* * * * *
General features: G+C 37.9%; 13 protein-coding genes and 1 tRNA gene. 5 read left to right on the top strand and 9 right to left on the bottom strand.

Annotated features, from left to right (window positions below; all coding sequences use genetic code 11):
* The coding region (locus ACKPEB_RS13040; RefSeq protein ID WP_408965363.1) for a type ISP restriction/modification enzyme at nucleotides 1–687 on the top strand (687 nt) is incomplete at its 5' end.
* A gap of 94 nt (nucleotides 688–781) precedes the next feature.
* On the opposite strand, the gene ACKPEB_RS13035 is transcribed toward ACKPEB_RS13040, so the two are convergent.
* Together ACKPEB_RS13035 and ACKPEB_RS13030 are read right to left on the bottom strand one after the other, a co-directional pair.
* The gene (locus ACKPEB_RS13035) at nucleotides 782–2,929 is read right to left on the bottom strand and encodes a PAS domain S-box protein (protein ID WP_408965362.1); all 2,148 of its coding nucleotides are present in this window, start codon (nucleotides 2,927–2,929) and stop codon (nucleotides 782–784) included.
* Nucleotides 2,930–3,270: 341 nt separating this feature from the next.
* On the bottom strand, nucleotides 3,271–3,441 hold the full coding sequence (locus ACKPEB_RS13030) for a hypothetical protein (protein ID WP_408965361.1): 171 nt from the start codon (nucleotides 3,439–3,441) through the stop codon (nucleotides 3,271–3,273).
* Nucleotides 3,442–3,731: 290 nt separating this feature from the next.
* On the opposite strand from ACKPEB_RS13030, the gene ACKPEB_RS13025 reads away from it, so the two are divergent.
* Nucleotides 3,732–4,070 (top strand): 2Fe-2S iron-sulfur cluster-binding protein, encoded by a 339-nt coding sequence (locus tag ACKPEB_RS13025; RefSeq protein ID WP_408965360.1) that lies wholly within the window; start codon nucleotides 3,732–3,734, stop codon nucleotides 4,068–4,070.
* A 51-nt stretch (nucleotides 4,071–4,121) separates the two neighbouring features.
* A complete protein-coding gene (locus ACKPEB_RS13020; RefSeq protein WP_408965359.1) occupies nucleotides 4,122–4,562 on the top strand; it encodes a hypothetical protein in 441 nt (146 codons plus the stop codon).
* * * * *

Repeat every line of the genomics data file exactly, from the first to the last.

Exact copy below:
General features: G+C 37.9%; 13 protein-coding genes and 1 tRNA gene. 5 read left to right on the top strand and 9 right to left on the bottom strand.

Annotated features, from left to right (window positions below; all coding sequences use genetic code 11):
* The coding region (locus ACKPEB_RS13040; RefSeq protein ID WP_408965363.1) for a type ISP restriction/modification enzyme at nucleotides 1–687 on the top strand (687 nt) is incomplete at its 5' end.
* A gap of 94 nt (nucleotides 688–781) precedes the next feature.
* On the opposite strand, the gene ACKPEB_RS13035 is transcribed toward ACKPEB_RS13040, so the two are convergent.
* Together ACKPEB_RS13035 and ACKPEB_RS13030 are read right to left on the bottom strand one after the other, a co-directional pair.
* The gene (locus ACKPEB_RS13035) at nucleotides 782–2,929 is read right to left on the bottom strand and encodes a PAS domain S-box protein (protein ID WP_408965362.1); all 2,148 of its coding nucleotides are present in this window, start codon (nucleotides 2,927–2,929) and stop codon (nucleotides 782–784) included.
* Nucleotides 2,930–3,270: 341 nt separating this feature from the next.
* On the bottom strand, nucleotides 3,271–3,441 hold the full coding sequence (locus ACKPEB_RS13030) for a hypothetical protein (protein ID WP_408965361.1): 171 nt from the start codon (nucleotides 3,439–3,441) through the stop codon (nucleotides 3,271–3,273).
* Nucleotides 3,442–3,731: 290 nt separating this feature from the next.
* On the opposite strand from ACKPEB_RS13030, the gene ACKPEB_RS13025 reads away from it, so the two are divergent.
* Nucleotides 3,732–4,070 (top strand): 2Fe-2S iron-sulfur cluster-binding protein, encoded by a 339-nt coding sequence (locus tag ACKPEB_RS13025; RefSeq protein ID WP_408965360.1) that lies wholly within the window; start codon nucleotides 3,732–3,734, stop codon nucleotides 4,068–4,070.
* A 51-nt stretch (nucleotides 4,071–4,121) separates the two neighbouring features.
* A complete protein-coding gene (locus ACKPEB_RS13020; RefSeq protein WP_408965359.1) occupies nucleotides 4,122–4,562 on the top strand; it encodes a hypothetical protein in 441 nt (146 codons plus the stop codon).